The meaning of visual impairment to visually impaired adults

Authors

  • Marion N. Allen PhD RN

    Corresponding author
    1. Associate Professor, Faculty of Nursing, University of Alberta, Edmonton, Canada
      Marion N. Allen, 3-103B Clinical Sciences Building, Faculty of Nursing, University of Alberta, Edmonton, Alberta, Canada T6G 2G3.
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Marion N. Allen, 3-103B Clinical Sciences Building, Faculty of Nursing, University of Alberta, Edmonton, Alberta, Canada T6G 2G3.

Abstract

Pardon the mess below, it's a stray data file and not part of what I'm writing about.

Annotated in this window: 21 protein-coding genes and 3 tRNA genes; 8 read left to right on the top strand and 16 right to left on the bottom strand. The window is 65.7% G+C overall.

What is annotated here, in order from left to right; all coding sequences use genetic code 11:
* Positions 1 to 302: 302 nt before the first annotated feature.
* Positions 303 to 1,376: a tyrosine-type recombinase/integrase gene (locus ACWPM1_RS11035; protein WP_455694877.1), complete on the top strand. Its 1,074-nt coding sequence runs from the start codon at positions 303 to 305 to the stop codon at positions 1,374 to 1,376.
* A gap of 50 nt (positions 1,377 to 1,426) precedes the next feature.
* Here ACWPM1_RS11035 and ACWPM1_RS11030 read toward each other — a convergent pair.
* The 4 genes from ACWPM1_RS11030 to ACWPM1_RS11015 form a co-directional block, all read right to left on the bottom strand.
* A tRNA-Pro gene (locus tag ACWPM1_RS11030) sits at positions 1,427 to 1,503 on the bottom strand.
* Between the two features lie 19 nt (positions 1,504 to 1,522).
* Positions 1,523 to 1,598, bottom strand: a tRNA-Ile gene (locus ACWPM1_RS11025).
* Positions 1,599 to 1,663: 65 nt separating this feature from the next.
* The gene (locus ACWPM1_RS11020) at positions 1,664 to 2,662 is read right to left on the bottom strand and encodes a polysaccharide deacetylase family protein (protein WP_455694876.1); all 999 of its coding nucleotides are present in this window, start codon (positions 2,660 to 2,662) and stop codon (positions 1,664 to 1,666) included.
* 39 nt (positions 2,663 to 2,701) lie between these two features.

The purpose of this study was to explore the subjective meaning of visual impairment in the context of day to day life to adults whose visual impairment began in their adult years. Information was elicited through interviews from 25 people whose visual impairment ranged from an inability to see ordinary print to no light perception. Hermeneutics, as elaborated by Ricoeur, was used in the interpretation of the texts (transcribed interviews). A core variable, adjusting to a visual impairment, and five distinct categories, each with subcategories, emerged from the data. The meaning of visual impairment was derived from the manner in which the categories interrelated with the process of adjusting.

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